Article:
At last it’s all over. We can put the razzle dazzle of Christmas behind us and settle back into the comfortable rhythm of the church year. There is no pressure to impress at the Baptism of Christ. There’ll be no once-a-year worshippers complaining about the candles at Candlemas. We can be ourselves once more.
The seasons and festivals of the church year are friends to me because they teach Christianity in a very gentle way. Christmas teaches the humanity of Christ, Epiphany his divinity. From 25th December to 2nd February the church year calls us all to think about who Jesus was. Similarly, the waiting and rejoicing of Advent, and the drive towards simplicity and penitence at Lent remind us of how we should behave all year round.
The arrangement of the church year helps us to live through these ideas day by day. My best friend Fr Koala calls it “holistic learning.” The passage of time pulls these teachings into our blood and our bones.
The only downside with the church year is that it’s very easy not to notice that it’s there. All you have to do is skip a lot of church services, snooze through a few sermons, and pay no attention to the hymn choices or the formal prayers. The apparatus for teaching the church year is the very same thing that some people say is stuffy or boring or old fashioned about traditional worship.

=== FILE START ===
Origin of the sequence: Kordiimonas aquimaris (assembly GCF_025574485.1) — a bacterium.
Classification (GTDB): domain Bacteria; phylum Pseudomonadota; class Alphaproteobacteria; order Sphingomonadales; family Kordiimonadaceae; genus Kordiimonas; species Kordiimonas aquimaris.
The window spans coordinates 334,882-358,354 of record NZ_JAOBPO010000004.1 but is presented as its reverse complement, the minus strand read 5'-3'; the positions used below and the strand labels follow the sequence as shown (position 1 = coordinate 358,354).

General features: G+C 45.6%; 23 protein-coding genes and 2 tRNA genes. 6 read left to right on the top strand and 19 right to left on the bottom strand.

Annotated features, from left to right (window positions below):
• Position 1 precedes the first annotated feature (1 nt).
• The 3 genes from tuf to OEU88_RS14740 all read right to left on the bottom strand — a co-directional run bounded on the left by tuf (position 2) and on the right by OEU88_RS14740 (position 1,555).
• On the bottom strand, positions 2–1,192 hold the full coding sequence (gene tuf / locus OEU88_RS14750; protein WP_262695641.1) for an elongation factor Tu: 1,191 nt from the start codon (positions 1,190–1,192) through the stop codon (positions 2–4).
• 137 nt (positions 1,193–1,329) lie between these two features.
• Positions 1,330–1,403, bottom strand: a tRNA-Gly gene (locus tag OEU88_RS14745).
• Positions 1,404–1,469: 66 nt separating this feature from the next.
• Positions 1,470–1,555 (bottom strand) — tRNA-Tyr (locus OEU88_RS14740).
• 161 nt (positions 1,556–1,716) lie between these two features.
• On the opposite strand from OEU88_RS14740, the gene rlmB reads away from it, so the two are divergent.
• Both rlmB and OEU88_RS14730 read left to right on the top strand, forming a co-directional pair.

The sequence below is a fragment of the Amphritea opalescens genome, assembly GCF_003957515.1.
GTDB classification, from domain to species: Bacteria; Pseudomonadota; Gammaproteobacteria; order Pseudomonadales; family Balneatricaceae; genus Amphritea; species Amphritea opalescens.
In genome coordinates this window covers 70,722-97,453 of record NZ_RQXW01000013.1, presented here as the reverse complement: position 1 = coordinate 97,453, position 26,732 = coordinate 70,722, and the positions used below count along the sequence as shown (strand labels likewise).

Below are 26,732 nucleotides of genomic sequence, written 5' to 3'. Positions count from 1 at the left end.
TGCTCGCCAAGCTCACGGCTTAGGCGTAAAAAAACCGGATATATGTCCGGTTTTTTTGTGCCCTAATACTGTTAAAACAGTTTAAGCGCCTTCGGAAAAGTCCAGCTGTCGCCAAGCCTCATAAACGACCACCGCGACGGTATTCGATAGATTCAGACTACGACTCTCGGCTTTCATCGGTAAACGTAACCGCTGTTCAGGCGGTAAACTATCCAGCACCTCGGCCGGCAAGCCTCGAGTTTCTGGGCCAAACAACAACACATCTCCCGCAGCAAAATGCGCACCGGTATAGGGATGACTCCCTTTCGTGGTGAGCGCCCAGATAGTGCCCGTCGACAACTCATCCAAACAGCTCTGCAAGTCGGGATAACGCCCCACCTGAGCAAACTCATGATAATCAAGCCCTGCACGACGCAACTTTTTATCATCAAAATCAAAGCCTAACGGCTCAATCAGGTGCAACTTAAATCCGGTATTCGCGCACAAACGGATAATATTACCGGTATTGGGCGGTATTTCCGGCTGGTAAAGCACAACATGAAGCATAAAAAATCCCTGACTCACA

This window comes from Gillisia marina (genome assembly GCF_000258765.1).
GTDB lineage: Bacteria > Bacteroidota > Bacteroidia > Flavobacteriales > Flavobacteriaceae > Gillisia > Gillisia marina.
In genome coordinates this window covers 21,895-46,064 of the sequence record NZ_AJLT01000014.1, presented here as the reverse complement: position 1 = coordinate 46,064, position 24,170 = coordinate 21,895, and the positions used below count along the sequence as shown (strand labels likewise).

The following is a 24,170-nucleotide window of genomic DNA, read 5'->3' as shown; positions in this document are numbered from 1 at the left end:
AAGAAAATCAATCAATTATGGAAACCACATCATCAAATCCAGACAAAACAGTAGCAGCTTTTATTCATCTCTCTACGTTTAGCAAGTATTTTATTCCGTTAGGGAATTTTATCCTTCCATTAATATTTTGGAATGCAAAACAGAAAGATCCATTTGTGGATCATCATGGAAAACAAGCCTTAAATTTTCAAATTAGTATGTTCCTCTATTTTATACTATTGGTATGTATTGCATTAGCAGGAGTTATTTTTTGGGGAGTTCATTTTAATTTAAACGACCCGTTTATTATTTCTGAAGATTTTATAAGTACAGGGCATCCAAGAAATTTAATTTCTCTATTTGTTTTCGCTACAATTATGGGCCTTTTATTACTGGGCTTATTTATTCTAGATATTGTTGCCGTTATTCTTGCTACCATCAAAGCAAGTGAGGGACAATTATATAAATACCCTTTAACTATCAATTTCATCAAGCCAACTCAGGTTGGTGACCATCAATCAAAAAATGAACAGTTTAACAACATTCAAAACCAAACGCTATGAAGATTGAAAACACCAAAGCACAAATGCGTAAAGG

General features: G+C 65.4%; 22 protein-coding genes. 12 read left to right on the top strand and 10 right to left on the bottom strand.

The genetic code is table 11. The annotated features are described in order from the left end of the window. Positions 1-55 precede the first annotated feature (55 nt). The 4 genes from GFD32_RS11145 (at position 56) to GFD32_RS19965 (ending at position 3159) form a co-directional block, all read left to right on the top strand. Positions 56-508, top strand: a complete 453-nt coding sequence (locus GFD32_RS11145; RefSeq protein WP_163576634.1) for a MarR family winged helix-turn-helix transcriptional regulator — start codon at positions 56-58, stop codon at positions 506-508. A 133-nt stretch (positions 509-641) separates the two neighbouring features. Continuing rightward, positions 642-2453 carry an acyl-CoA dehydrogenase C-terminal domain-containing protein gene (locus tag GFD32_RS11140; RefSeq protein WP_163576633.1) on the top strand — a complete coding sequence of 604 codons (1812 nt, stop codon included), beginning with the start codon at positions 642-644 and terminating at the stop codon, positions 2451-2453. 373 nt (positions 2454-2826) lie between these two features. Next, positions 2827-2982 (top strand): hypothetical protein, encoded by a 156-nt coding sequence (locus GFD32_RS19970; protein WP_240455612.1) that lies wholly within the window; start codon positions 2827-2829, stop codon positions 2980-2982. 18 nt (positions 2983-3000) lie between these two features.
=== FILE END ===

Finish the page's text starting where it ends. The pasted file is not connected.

For that reason we need to find extra ways to call people to notice the church year. Then they will understand and better appreciate the more traditional aspects of church services.
This year I’m blogging about the church year and talking about it on Twitter. One of my human priest friends is going to put a pie chart calendar up on the wall of his church. Another human friend wants the churchyard noticeboards to make as big a show of the other seasons as they usually do of Christmas.
If you have ideas I’d love to hear them!